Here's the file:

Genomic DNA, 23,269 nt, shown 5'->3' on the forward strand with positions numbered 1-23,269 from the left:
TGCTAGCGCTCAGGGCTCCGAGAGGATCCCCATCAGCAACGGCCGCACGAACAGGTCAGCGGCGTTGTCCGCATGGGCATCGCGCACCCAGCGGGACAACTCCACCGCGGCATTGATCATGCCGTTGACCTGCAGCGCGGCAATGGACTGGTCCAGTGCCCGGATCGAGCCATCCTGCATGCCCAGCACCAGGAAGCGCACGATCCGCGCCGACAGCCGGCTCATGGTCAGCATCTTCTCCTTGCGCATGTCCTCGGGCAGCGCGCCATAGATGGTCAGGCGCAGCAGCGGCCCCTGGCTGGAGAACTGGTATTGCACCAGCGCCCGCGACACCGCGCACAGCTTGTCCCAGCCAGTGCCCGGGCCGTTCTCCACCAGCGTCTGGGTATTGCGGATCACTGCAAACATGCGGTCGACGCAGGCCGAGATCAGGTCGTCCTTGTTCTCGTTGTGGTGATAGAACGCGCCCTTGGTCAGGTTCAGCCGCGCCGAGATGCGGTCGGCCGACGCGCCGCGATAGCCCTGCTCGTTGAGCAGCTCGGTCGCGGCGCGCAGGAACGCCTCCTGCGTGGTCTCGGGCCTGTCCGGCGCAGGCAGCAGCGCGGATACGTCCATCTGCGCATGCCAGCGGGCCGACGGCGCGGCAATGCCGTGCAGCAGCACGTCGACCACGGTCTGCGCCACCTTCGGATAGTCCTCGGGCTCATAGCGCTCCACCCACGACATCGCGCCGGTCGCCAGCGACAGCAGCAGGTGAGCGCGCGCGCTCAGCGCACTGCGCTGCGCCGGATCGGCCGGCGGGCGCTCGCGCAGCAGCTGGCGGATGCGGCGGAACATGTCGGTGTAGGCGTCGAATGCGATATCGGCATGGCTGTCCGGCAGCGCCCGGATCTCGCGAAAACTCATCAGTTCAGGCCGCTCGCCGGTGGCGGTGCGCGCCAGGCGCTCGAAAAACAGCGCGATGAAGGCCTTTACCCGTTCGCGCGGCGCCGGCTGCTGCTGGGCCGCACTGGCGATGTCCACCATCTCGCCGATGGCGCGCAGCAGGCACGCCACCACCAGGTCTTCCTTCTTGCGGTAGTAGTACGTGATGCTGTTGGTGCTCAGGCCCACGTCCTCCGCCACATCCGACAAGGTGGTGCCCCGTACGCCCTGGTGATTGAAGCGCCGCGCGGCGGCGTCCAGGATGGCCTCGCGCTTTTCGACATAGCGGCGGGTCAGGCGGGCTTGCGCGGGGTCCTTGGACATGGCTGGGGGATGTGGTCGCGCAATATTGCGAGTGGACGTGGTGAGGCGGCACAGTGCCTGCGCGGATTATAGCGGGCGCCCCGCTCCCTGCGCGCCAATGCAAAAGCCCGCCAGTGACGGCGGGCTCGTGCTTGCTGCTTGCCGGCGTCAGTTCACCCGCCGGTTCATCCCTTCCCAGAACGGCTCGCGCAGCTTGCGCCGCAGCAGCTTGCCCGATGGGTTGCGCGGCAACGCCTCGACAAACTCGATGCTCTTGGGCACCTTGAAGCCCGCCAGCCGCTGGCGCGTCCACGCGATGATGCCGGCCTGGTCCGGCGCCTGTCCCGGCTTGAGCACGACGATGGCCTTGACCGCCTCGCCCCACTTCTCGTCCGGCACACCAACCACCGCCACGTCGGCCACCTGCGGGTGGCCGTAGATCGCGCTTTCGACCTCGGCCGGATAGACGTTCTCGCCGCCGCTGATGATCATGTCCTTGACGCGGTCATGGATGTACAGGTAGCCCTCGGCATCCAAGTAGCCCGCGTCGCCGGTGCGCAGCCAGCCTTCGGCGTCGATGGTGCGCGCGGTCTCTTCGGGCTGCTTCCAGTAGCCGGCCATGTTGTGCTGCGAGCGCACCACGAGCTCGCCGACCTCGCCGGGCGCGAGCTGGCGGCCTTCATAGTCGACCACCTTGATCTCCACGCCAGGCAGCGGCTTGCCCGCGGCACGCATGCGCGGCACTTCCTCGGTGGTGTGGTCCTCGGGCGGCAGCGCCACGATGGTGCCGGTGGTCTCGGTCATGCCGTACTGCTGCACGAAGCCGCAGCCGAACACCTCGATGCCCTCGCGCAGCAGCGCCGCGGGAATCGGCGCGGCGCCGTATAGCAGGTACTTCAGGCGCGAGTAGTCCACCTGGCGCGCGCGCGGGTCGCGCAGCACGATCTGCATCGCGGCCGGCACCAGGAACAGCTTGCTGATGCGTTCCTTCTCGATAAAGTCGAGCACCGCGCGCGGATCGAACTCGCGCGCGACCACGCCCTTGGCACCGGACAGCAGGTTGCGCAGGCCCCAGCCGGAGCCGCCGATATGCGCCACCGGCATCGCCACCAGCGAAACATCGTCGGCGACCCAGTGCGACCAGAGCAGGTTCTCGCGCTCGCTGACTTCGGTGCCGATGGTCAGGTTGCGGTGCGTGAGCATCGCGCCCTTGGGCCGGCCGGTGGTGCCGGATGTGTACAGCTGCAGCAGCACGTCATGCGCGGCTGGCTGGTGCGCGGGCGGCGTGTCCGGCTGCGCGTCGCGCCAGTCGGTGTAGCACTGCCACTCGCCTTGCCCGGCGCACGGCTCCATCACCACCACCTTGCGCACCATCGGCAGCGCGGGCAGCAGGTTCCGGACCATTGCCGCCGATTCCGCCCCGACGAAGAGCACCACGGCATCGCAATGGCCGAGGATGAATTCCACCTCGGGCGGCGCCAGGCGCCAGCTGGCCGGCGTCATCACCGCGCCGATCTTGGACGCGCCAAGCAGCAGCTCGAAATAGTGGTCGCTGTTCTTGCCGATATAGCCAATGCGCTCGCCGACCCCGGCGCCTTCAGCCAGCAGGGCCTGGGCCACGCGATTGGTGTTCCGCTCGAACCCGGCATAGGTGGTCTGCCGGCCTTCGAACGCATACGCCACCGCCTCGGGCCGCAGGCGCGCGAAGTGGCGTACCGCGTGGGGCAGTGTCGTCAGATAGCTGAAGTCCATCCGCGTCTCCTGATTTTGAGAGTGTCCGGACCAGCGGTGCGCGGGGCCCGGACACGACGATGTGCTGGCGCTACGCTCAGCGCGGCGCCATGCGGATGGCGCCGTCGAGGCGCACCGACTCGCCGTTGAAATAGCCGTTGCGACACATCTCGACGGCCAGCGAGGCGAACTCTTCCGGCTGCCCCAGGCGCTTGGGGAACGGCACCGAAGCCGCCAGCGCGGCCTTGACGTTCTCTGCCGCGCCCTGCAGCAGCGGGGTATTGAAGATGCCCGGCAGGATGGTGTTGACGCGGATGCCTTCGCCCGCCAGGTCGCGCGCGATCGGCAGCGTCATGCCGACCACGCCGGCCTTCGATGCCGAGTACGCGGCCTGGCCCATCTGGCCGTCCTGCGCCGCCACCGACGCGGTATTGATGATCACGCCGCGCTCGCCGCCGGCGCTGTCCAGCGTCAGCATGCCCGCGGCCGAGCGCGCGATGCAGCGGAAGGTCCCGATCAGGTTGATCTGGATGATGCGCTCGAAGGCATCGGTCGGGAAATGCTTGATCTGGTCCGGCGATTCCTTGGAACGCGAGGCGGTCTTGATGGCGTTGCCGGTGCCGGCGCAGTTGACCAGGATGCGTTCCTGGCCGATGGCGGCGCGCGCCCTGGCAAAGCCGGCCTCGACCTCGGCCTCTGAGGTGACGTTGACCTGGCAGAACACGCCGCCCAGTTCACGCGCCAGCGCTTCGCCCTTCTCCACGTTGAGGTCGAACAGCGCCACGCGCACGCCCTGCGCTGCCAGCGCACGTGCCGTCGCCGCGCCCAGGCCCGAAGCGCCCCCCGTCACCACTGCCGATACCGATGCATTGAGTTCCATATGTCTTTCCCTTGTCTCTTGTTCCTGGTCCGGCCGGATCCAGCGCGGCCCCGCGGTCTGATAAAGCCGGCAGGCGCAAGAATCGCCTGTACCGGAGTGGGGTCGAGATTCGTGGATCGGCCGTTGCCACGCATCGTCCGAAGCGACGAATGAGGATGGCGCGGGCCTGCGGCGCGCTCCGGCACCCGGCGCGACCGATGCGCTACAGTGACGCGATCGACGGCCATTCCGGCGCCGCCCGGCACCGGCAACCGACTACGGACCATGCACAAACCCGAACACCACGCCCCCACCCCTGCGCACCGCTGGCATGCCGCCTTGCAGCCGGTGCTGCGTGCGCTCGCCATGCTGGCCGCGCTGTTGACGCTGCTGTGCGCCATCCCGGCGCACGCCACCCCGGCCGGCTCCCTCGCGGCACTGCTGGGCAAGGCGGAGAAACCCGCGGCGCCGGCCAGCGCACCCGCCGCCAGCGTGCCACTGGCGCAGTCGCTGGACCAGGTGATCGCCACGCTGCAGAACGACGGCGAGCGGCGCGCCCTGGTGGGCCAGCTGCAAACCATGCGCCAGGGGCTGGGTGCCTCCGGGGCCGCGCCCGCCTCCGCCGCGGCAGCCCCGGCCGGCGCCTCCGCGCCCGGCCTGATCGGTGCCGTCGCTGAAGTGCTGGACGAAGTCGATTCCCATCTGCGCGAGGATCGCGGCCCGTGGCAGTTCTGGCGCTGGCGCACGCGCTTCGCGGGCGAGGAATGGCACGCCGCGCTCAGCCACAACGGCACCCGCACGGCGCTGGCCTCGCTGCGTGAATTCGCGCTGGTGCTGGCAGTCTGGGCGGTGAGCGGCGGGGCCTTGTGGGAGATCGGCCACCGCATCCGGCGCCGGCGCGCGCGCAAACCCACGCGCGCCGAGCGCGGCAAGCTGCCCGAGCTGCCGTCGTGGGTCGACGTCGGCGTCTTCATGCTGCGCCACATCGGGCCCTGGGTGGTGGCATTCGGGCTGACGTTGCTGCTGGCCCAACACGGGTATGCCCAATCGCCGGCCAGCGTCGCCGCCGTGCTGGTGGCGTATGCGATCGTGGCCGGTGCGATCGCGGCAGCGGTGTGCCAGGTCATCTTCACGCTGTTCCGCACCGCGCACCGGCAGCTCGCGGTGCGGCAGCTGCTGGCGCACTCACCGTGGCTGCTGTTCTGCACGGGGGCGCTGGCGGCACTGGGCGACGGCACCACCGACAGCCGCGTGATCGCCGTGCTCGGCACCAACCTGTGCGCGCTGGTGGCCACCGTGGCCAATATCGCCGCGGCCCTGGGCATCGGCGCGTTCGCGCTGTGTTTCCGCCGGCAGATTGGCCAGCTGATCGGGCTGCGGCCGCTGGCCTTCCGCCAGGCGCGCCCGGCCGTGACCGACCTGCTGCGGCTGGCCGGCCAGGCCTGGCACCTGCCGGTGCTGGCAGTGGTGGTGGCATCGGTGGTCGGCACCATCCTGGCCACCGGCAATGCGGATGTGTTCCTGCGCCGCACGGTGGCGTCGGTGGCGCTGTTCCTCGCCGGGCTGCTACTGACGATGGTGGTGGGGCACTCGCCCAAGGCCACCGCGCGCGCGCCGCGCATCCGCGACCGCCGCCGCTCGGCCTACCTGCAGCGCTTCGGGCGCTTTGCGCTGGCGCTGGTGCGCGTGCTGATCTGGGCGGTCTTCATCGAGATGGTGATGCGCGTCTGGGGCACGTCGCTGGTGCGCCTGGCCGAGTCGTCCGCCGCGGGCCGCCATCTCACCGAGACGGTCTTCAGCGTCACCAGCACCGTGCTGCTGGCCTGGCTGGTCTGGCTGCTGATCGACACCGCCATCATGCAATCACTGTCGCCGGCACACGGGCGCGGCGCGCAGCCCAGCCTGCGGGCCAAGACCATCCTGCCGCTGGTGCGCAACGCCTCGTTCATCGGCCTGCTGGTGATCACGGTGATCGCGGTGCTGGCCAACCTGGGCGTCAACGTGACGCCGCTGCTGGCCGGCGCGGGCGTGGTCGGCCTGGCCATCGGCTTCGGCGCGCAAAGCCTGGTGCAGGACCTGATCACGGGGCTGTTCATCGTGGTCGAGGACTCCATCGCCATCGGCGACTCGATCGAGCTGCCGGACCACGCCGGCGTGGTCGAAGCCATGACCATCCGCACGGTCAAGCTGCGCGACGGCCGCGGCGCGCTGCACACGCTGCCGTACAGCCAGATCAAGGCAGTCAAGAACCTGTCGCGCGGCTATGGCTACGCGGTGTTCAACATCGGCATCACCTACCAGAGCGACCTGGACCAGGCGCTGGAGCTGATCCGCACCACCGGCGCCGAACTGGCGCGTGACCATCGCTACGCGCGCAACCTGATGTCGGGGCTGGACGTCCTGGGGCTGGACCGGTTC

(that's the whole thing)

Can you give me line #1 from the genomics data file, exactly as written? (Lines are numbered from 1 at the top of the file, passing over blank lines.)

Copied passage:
Genomic DNA, 23,269 nt, shown 5'->3' on the forward strand with positions numbered 1-23,269 from the left: